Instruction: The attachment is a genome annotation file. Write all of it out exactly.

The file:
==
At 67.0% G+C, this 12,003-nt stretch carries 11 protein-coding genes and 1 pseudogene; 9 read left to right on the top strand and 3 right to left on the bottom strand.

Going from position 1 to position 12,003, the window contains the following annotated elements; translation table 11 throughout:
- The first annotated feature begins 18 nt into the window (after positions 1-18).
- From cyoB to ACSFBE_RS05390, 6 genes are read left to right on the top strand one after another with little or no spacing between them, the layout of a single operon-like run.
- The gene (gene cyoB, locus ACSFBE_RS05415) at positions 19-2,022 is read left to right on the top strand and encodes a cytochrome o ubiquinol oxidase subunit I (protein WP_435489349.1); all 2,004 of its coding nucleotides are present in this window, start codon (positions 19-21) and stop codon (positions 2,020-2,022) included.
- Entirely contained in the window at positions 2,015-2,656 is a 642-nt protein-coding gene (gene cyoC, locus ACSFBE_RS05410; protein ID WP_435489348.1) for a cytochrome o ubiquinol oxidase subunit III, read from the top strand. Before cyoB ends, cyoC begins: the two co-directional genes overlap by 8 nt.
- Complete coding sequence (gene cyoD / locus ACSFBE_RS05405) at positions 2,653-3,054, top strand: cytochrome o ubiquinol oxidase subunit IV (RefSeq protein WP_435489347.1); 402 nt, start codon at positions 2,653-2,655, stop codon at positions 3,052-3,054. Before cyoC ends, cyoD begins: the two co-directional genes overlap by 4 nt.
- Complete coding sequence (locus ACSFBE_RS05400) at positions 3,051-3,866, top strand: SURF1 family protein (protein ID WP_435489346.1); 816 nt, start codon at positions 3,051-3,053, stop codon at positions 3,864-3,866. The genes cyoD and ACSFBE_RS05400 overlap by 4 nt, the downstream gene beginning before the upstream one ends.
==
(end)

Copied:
At 67.0% G+C, this 12,003-nt stretch carries 11 protein-coding genes and 1 pseudogene; 9 read left to right on the top strand and 3 right to left on the bottom strand.

Going from position 1 to position 12,003, the window contains the following annotated elements; translation table 11 throughout:
- The first annotated feature begins 18 nt into the window (after positions 1-18).
- From cyoB to ACSFBE_RS05390, 6 genes are read left to right on the top strand one after another with little or no spacing between them, the layout of a single operon-like run.
- The gene (gene cyoB, locus ACSFBE_RS05415) at positions 19-2,022 is read left to right on the top strand and encodes a cytochrome o ubiquinol oxidase subunit I (protein WP_435489349.1); all 2,004 of its coding nucleotides are present in this window, start codon (positions 19-21) and stop codon (positions 2,020-2,022) included.
- Entirely contained in the window at positions 2,015-2,656 is a 642-nt protein-coding gene (gene cyoC, locus ACSFBE_RS05410; protein ID WP_435489348.1) for a cytochrome o ubiquinol oxidase subunit III, read from the top strand. Before cyoB ends, cyoC begins: the two co-directional genes overlap by 8 nt.
- Complete coding sequence (gene cyoD / locus ACSFBE_RS05405) at positions 2,653-3,054, top strand: cytochrome o ubiquinol oxidase subunit IV (RefSeq protein WP_435489347.1); 402 nt, start codon at positions 2,653-2,655, stop codon at positions 3,052-3,054. Before cyoC ends, cyoD begins: the two co-directional genes overlap by 4 nt.
- Complete coding sequence (locus ACSFBE_RS05400) at positions 3,051-3,866, top strand: SURF1 family protein (protein ID WP_435489346.1); 816 nt, start codon at positions 3,051-3,053, stop codon at positions 3,864-3,866. The genes cyoD and ACSFBE_RS05400 overlap by 4 nt, the downstream gene beginning before the upstream one ends.